Vitamin D deficiency is common and often severe in children and adults with CKD [27]. Treatment of vitamin D deficiency is important because vitamin D deficiency contributes to secondary hyperparathyroidism. Therefore, serum 25-hydroxyvitamin D levels should be monitored regularly in stage 2 CKD patients and maintained at >30 ng/mL, but not exceeding 48 ng/mL, in children with stage 2–5 CKD [28]. In patients with serum 25-hydroxyvitamin D levels < 30 ng/mL, vitamin D2 (ergocalciferol) or vitamin D3 (cholecalciferol) treatment is recommended [19,28]. In a randomized, double-blind, placebo-controlled study in children with stage 2–4 CKD, ergocalciferol was found to be effective as it delays the development of secondary hyperparathyroidism [18]. Several guidelines present the starting dose and duration of vitamin D supplementation in pediatric CKD patients based on the severity of vitamin D deficiency and the age or weight of the patients [19,28]. Active vitamin D analogue, including calcitriol, is recommended for children with CKD who present with serum PTH concentrations consistently above the target range even if the serum 25-hydroxyvitamin D levels are not low (≥30 ng/mL) [29]. During treatment, serum calcium, phosphate, and 25-hydroxyvitamin D levels should be monitored monthly for electrolytes and at 3 month-intervals for serum 25-hydroxyvitamin D levels.
Calcimimetics, including cinacalcet, that increase the sensitivity of the calcium-sensing receptor in the parathyroid gland to calcium, can be used for severe hyperparathyroidism in CKD patients [30]. Studies of pediatric CKD patients, including a recent RCT, showed that the use of cinacalcet is effective in reducing parathyroid hormone levels in children with hyperparathyroidism. However, the long-term effects have not yet been assessed [13,31]. For patients with refractory hyperparathyroidism that does not respond to medical or pharmacological therapy, parathyroidectomy may be indicated [10].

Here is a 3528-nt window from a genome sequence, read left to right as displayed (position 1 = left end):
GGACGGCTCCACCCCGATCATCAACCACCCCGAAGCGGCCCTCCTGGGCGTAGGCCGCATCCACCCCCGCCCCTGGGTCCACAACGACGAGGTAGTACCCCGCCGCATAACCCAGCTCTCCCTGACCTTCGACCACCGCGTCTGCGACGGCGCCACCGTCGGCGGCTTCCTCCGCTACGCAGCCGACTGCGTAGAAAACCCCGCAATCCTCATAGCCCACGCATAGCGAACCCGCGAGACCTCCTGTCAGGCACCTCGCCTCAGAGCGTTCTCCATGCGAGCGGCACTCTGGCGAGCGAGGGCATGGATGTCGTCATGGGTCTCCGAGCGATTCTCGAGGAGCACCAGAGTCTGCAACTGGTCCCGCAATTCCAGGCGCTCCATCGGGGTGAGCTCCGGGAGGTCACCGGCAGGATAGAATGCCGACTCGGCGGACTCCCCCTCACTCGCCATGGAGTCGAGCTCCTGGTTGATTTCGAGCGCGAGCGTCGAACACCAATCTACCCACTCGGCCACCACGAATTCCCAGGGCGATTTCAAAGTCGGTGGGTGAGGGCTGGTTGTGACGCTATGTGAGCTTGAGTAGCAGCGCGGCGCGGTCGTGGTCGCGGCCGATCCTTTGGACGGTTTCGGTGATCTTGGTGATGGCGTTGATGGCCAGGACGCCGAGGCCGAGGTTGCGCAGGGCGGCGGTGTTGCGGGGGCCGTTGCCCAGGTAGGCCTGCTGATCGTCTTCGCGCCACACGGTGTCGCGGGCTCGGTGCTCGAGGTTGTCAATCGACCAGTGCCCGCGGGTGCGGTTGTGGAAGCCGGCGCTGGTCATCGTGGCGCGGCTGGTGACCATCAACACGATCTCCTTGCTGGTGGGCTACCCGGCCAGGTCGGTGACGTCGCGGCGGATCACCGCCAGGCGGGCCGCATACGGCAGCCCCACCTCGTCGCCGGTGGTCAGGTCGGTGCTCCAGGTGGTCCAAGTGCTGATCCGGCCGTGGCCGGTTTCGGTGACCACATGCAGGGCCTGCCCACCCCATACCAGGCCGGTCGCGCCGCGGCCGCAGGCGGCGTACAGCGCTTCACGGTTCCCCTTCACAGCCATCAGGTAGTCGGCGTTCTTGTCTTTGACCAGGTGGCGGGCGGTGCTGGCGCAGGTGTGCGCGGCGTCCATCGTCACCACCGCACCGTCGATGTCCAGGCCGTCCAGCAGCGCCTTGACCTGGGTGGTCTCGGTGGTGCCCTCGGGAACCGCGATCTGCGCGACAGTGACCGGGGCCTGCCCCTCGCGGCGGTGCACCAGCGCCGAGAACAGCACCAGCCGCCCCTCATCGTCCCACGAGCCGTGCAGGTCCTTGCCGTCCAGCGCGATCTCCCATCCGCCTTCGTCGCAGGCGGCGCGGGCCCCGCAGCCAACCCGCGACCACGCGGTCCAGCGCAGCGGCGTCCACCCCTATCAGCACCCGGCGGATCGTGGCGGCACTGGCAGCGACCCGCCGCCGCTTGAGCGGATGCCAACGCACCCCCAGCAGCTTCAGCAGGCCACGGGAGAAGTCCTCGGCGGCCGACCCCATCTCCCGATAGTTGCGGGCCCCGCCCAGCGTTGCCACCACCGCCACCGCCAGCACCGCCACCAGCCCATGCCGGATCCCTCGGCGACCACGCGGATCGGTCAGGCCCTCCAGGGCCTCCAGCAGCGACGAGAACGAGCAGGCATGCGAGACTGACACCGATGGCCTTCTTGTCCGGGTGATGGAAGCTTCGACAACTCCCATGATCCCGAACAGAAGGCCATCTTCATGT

Conclusion

Abnormalities in mineral and bone metabolism are common and important complications of CKD. Patients with these complications may be asymptomatic. Moreover, these complications can occur in the early stages of CKD. Therefore, screening and monitoring of serum electrolyte, PTH, and vitamin D concentrations as well as that of adequate linear growth are recommended for all children with CKD beginning at stage 2 of the disease. Prevention and treatment include dietary management and/or use of medications to maintain the optimal levels of electrolytes and related hormones, and these strategies should be individualized in this group of patients.

Notes

Conflict of interest
No potential conflict of interest relevant to this article was reported.

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Table 1.
Stages for Chronic Kidney Disease by Glomerular Filtration Rate (GFR) Categories
Stage GFR category GFR (mL/min/1.73m2) Description
1 G1 ≥90 Kidney damage with normal or increased GFR
2 G2 60–89 Kidney damage with mild decrease in GFR
3 G3a 45–59 Mild to moderate decrease in GFR
G3b 30–44 Moderate to severe decrease in GFR
4 G4 15–29 Severe decrease in GFR
5 G5 <15 Kidney failure
Table 2.
Recommended Monitoring Intervals of Serum Calcium, Phosphate and Parathyroid Hormone Levels in CKD Patients
CKD Stage K/DOQI guideline [2]
KDIGO guideline [10]
Serum Ca/P PTH Serum Ca/P PTH
2 yearly yearly NA NA
3 6 months 6 months 6–12 months 6 months*
4 3 months 3 months 3–6 months 6–12 months
5 monthly 3 months 1–3 months 3–6 months

* The intervals can be adjusted based on the baseline PTH level and the rate of CKD progression.

Abbreviations: CKD, chronic kidney disease; K/DOQI, the Kidney Disease Outcomes Quality Initiative; KDIGO, The Kidney Disease: Improving Global Outcomes; Ca, calcium; P, phosphate; PTH, parathyroid hormone.